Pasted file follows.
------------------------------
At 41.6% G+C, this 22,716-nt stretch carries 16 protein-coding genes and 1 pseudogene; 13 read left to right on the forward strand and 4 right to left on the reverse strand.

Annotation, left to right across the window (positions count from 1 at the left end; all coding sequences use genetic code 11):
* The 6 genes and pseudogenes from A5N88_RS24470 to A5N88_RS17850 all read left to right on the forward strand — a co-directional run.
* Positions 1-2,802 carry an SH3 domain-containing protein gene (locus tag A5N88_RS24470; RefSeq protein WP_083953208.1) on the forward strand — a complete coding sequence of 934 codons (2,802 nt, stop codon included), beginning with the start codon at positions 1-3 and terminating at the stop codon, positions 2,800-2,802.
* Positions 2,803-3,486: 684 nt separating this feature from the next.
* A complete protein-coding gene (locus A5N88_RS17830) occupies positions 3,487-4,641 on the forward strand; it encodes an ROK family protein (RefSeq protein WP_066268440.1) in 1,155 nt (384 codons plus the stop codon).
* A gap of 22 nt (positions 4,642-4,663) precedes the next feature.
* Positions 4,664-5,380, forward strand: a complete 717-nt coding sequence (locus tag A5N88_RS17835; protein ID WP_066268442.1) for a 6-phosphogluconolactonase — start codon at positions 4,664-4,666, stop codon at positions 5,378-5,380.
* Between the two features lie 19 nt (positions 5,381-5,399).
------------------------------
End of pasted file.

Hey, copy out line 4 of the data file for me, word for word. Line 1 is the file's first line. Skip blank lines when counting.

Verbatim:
* Positions 1-2,802 carry an SH3 domain-containing protein gene (locus tag A5N88_RS24470; RefSeq protein WP_083953208.1) on the forward strand — a complete coding sequence of 934 codons (2,802 nt, stop codon included), beginning with the start codon at positions 1-3 and terminating at the stop codon, positions 2,800-2,802.